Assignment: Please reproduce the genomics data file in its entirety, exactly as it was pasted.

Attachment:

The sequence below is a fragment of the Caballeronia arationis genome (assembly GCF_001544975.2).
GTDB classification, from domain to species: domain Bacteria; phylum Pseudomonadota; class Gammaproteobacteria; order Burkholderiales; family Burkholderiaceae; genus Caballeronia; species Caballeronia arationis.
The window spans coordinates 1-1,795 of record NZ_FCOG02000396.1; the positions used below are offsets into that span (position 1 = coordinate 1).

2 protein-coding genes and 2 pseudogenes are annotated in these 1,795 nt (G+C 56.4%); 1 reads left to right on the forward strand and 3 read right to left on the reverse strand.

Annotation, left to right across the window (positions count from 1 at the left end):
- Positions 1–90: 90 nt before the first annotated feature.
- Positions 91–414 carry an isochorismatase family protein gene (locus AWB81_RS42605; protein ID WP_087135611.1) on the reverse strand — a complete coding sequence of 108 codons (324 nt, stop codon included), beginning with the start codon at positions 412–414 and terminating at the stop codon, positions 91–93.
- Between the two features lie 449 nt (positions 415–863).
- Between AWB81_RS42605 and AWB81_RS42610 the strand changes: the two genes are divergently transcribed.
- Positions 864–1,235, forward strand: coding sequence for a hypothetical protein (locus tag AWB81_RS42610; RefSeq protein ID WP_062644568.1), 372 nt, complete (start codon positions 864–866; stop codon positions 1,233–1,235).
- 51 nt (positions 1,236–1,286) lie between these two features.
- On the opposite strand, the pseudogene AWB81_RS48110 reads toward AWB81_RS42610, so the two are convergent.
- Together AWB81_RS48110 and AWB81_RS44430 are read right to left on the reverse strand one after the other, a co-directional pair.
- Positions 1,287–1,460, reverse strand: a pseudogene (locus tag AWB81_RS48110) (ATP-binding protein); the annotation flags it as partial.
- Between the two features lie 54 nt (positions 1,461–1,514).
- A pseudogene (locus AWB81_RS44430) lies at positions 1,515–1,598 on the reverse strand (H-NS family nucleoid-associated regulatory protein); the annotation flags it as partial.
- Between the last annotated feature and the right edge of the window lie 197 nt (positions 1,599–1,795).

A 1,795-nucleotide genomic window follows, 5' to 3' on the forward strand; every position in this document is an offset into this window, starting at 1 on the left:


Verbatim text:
The sequence below is a fragment of the Caballeronia arationis genome (assembly GCF_001544975.2).
GTDB classification, from domain to species: domain Bacteria; phylum Pseudomonadota; class Gammaproteobacteria; order Burkholderiales; family Burkholderiaceae; genus Caballeronia; species Caballeronia arationis.
The window spans coordinates 1-1,795 of record NZ_FCOG02000396.1; the positions used below are offsets into that span (position 1 = coordinate 1).

2 protein-coding genes and 2 pseudogenes are annotated in these 1,795 nt (G+C 56.4%); 1 reads left to right on the forward strand and 3 read right to left on the reverse strand.

Annotation, left to right across the window (positions count from 1 at the left end):
- Positions 1–90: 90 nt before the first annotated feature.
- Positions 91–414 carry an isochorismatase family protein gene (locus AWB81_RS42605; protein ID WP_087135611.1) on the reverse strand — a complete coding sequence of 108 codons (324 nt, stop codon included), beginning with the start codon at positions 412–414 and terminating at the stop codon, positions 91–93.
- Between the two features lie 449 nt (positions 415–863).
- Between AWB81_RS42605 and AWB81_RS42610 the strand changes: the two genes are divergently transcribed.
- Positions 864–1,235, forward strand: coding sequence for a hypothetical protein (locus tag AWB81_RS42610; RefSeq protein ID WP_062644568.1), 372 nt, complete (start codon positions 864–866; stop codon positions 1,233–1,235).
- 51 nt (positions 1,236–1,286) lie between these two features.
- On the opposite strand, the pseudogene AWB81_RS48110 reads toward AWB81_RS42610, so the two are convergent.
- Together AWB81_RS48110 and AWB81_RS44430 are read right to left on the reverse strand one after the other, a co-directional pair.
- Positions 1,287–1,460, reverse strand: a pseudogene (locus tag AWB81_RS48110) (ATP-binding protein); the annotation flags it as partial.
- Between the two features lie 54 nt (positions 1,461–1,514).
- A pseudogene (locus AWB81_RS44430) lies at positions 1,515–1,598 on the reverse strand (H-NS family nucleoid-associated regulatory protein); the annotation flags it as partial.
- Between the last annotated feature and the right edge of the window lie 197 nt (positions 1,599–1,795).

A 1,795-nucleotide genomic window follows, 5' to 3' on the forward strand; every position in this document is an offset into this window, starting at 1 on the left: